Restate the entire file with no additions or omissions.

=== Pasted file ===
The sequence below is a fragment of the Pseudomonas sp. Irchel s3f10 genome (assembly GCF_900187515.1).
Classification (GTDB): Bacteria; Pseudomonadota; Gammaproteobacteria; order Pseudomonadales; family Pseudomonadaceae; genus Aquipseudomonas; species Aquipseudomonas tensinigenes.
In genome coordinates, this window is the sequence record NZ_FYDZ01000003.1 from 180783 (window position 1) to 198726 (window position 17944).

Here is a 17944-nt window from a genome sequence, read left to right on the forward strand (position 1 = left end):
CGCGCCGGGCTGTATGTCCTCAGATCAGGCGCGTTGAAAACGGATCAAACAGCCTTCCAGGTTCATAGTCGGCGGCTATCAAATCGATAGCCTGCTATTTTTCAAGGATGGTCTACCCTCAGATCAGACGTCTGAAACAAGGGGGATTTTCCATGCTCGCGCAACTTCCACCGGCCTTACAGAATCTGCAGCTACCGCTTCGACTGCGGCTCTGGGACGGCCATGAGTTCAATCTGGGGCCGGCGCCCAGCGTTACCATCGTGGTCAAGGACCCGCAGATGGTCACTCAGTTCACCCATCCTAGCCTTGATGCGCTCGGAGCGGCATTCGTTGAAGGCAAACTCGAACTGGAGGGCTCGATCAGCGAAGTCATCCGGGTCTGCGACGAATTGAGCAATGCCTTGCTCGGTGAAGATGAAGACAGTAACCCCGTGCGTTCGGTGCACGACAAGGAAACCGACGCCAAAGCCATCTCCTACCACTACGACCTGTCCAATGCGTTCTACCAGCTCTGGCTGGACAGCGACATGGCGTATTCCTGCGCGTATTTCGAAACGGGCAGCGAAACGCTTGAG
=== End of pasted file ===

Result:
The sequence below is a fragment of the Pseudomonas sp. Irchel s3f10 genome (assembly GCF_900187515.1).
Classification (GTDB): Bacteria; Pseudomonadota; Gammaproteobacteria; order Pseudomonadales; family Pseudomonadaceae; genus Aquipseudomonas; species Aquipseudomonas tensinigenes.
In genome coordinates, this window is the sequence record NZ_FYDZ01000003.1 from 180783 (window position 1) to 198726 (window position 17944).

Here is a 17944-nt window from a genome sequence, read left to right on the forward strand (position 1 = left end):
CGCGCCGGGCTGTATGTCCTCAGATCAGGCGCGTTGAAAACGGATCAAACAGCCTTCCAGGTTCATAGTCGGCGGCTATCAAATCGATAGCCTGCTATTTTTCAAGGATGGTCTACCCTCAGATCAGACGTCTGAAACAAGGGGGATTTTCCATGCTCGCGCAACTTCCACCGGCCTTACAGAATCTGCAGCTACCGCTTCGACTGCGGCTCTGGGACGGCCATGAGTTCAATCTGGGGCCGGCGCCCAGCGTTACCATCGTGGTCAAGGACCCGCAGATGGTCACTCAGTTCACCCATCCTAGCCTTGATGCGCTCGGAGCGGCATTCGTTGAAGGCAAACTCGAACTGGAGGGCTCGATCAGCGAAGTCATCCGGGTCTGCGACGAATTGAGCAATGCCTTGCTCGGTGAAGATGAAGACAGTAACCCCGTGCGTTCGGTGCACGACAAGGAAACCGACGCCAAAGCCATCTCCTACCACTACGACCTGTCCAATGCGTTCTACCAGCTCTGGCTGGACAGCGACATGGCGTATTCCTGCGCGTATTTCGAAACGGGCAGCGAAACGCTTGAG